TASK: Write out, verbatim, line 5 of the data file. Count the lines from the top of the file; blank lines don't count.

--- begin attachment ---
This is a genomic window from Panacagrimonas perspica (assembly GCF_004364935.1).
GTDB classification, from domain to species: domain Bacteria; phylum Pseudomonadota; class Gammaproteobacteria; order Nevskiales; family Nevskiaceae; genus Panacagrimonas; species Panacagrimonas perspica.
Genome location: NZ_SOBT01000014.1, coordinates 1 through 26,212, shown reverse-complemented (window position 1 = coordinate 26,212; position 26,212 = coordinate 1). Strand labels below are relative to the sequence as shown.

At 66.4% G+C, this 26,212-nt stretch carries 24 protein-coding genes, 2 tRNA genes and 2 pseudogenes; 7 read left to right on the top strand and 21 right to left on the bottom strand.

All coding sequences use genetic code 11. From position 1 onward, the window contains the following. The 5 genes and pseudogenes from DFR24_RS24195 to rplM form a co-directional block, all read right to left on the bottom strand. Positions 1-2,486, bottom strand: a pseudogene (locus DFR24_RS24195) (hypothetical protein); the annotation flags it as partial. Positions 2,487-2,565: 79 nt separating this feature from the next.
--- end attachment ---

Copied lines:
All coding sequences use genetic code 11. From position 1 onward, the window contains the following. The 5 genes and pseudogenes from DFR24_RS24195 to rplM form a co-directional block, all read right to left on the bottom strand. Positions 1-2,486, bottom strand: a pseudogene (locus DFR24_RS24195) (hypothetical protein); the annotation flags it as partial. Positions 2,487-2,565: 79 nt separating this feature from the next.